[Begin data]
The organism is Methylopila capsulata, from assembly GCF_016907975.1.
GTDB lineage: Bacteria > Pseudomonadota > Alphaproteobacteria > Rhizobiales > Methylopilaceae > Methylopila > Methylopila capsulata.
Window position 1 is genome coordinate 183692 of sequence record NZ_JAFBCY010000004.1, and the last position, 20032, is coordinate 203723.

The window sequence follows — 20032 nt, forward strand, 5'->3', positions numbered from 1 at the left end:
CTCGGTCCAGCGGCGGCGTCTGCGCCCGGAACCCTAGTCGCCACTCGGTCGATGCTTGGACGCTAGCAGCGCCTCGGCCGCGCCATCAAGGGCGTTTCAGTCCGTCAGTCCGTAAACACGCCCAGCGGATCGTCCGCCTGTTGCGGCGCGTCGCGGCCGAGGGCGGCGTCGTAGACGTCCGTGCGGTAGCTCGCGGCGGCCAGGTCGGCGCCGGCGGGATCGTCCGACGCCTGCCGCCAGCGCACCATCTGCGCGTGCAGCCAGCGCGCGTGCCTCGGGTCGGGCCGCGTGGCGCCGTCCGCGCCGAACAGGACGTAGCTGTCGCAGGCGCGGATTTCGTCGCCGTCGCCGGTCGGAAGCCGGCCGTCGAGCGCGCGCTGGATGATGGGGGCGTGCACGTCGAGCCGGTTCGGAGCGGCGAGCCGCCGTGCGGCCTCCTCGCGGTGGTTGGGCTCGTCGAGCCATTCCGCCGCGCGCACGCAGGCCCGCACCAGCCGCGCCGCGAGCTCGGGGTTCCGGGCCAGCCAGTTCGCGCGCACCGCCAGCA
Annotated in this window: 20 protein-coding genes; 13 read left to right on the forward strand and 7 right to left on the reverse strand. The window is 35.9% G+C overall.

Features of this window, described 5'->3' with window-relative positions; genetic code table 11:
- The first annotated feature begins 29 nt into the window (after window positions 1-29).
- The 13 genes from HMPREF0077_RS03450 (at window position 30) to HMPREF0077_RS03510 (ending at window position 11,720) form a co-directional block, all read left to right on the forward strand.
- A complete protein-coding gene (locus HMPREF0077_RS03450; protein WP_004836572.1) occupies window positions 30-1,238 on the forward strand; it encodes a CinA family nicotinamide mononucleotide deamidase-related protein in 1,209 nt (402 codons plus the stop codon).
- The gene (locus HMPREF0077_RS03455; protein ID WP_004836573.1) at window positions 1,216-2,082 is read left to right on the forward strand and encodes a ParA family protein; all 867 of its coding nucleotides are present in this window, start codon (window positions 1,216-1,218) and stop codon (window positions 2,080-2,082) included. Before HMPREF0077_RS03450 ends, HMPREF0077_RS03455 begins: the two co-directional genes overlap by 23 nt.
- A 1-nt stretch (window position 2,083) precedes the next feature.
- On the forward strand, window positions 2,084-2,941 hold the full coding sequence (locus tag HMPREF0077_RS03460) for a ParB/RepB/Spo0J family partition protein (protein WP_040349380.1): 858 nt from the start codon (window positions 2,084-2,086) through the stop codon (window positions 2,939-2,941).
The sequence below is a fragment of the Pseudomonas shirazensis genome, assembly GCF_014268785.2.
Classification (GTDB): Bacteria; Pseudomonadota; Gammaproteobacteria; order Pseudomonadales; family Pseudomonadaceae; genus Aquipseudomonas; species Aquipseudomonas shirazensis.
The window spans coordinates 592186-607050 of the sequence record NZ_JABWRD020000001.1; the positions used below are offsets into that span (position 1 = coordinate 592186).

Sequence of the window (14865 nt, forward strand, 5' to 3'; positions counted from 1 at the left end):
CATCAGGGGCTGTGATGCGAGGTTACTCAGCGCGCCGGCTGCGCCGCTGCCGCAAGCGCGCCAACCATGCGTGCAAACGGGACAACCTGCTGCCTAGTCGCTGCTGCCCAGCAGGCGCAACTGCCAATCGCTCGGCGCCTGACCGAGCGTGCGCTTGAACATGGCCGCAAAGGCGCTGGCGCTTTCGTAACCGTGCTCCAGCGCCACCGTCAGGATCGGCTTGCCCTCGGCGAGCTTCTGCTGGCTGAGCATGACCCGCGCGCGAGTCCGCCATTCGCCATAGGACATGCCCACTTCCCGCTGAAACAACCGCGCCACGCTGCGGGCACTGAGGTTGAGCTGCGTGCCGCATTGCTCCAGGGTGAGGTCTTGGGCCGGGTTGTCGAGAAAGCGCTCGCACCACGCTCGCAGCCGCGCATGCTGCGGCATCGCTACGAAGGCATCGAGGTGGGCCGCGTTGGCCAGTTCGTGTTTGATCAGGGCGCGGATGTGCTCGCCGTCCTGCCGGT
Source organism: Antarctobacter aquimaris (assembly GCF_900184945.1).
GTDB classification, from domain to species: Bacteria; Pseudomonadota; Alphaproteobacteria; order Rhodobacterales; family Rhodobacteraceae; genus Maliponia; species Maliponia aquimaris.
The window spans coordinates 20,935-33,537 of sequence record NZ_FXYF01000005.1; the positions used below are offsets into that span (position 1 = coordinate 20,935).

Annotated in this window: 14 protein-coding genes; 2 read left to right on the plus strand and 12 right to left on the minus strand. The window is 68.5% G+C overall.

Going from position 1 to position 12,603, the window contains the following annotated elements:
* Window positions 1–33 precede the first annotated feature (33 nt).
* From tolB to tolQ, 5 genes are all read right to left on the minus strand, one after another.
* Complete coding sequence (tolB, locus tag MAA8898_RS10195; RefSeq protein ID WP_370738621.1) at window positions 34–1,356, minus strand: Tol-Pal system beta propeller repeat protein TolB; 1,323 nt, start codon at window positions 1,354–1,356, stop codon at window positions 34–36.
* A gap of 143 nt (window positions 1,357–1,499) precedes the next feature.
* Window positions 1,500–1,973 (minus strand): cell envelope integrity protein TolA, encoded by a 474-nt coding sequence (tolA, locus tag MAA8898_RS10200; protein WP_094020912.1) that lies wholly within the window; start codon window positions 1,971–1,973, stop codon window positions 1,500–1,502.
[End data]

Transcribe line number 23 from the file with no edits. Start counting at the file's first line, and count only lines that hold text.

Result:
Going from position 1 to position 12,603, the window contains the following annotated elements: